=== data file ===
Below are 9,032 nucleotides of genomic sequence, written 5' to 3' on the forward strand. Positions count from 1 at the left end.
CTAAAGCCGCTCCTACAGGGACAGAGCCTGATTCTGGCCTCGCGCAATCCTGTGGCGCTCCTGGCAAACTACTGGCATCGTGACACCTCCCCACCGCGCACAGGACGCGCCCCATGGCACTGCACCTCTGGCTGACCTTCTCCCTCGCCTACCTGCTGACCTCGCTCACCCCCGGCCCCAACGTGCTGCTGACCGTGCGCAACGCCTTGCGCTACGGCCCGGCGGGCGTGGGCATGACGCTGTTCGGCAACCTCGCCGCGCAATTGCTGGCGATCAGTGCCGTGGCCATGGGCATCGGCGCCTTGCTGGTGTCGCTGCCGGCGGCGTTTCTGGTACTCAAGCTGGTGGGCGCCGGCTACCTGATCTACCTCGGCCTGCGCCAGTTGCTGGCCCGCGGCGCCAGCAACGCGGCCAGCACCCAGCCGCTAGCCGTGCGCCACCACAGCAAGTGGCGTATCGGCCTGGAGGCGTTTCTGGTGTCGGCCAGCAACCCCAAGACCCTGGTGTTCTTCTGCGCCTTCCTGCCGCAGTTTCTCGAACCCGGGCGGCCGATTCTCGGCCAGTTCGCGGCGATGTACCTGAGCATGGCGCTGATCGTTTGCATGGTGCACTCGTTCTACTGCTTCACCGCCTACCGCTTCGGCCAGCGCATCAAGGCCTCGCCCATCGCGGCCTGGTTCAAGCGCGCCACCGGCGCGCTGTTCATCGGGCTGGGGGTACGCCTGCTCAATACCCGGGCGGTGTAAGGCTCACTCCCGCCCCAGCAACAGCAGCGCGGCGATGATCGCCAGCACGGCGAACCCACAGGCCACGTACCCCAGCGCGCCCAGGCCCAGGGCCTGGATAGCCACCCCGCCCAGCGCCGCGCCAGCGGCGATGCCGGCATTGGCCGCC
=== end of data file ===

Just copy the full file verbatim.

Below are 9,032 nucleotides of genomic sequence, written 5' to 3' on the forward strand. Positions count from 1 at the left end.
CTAAAGCCGCTCCTACAGGGACAGAGCCTGATTCTGGCCTCGCGCAATCCTGTGGCGCTCCTGGCAAACTACTGGCATCGTGACACCTCCCCACCGCGCACAGGACGCGCCCCATGGCACTGCACCTCTGGCTGACCTTCTCCCTCGCCTACCTGCTGACCTCGCTCACCCCCGGCCCCAACGTGCTGCTGACCGTGCGCAACGCCTTGCGCTACGGCCCGGCGGGCGTGGGCATGACGCTGTTCGGCAACCTCGCCGCGCAATTGCTGGCGATCAGTGCCGTGGCCATGGGCATCGGCGCCTTGCTGGTGTCGCTGCCGGCGGCGTTTCTGGTACTCAAGCTGGTGGGCGCCGGCTACCTGATCTACCTCGGCCTGCGCCAGTTGCTGGCCCGCGGCGCCAGCAACGCGGCCAGCACCCAGCCGCTAGCCGTGCGCCACCACAGCAAGTGGCGTATCGGCCTGGAGGCGTTTCTGGTGTCGGCCAGCAACCCCAAGACCCTGGTGTTCTTCTGCGCCTTCCTGCCGCAGTTTCTCGAACCCGGGCGGCCGATTCTCGGCCAGTTCGCGGCGATGTACCTGAGCATGGCGCTGATCGTTTGCATGGTGCACTCGTTCTACTGCTTCACCGCCTACCGCTTCGGCCAGCGCATCAAGGCCTCGCCCATCGCGGCCTGGTTCAAGCGCGCCACCGGCGCGCTGTTCATCGGGCTGGGGGTACGCCTGCTCAATACCCGGGCGGTGTAAGGCTCACTCCCGCCCCAGCAACAGCAGCGCGGCGATGATCGCCAGCACGGCGAACCCACAGGCCACGTACCCCAGCGCGCCCAGGCCCAGGGCCTGGATAGCCACCCCGCCCAGCGCCGCGCCAGCGGCGATGCCGGCATTGGCCGCC